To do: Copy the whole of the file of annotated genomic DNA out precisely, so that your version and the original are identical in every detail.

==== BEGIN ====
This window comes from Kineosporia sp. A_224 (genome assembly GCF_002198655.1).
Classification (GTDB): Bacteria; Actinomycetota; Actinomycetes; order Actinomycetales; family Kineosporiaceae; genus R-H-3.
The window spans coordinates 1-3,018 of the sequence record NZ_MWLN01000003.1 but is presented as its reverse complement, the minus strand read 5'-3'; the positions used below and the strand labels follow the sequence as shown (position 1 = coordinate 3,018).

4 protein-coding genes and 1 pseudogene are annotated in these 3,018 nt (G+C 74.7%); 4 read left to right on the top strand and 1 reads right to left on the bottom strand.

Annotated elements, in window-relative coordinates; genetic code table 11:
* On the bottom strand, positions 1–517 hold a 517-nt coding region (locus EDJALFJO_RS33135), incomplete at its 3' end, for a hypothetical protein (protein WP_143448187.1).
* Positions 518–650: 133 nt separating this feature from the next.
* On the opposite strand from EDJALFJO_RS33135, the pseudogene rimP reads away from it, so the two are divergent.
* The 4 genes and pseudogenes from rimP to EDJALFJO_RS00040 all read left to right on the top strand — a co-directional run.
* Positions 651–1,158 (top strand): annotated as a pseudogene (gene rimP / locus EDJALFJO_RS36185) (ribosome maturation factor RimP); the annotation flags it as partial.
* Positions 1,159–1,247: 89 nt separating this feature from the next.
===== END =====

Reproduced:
This window comes from Kineosporia sp. A_224 (genome assembly GCF_002198655.1).
Classification (GTDB): Bacteria; Actinomycetota; Actinomycetes; order Actinomycetales; family Kineosporiaceae; genus R-H-3.
The window spans coordinates 1-3,018 of the sequence record NZ_MWLN01000003.1 but is presented as its reverse complement, the minus strand read 5'-3'; the positions used below and the strand labels follow the sequence as shown (position 1 = coordinate 3,018).

4 protein-coding genes and 1 pseudogene are annotated in these 3,018 nt (G+C 74.7%); 4 read left to right on the top strand and 1 reads right to left on the bottom strand.

Annotated elements, in window-relative coordinates; genetic code table 11:
* On the bottom strand, positions 1–517 hold a 517-nt coding region (locus EDJALFJO_RS33135), incomplete at its 3' end, for a hypothetical protein (protein WP_143448187.1).
* Positions 518–650: 133 nt separating this feature from the next.
* On the opposite strand from EDJALFJO_RS33135, the pseudogene rimP reads away from it, so the two are divergent.
* The 4 genes and pseudogenes from rimP to EDJALFJO_RS00040 all read left to right on the top strand — a co-directional run.
* Positions 651–1,158 (top strand): annotated as a pseudogene (gene rimP / locus EDJALFJO_RS36185) (ribosome maturation factor RimP); the annotation flags it as partial.
* Positions 1,159–1,247: 89 nt separating this feature from the next.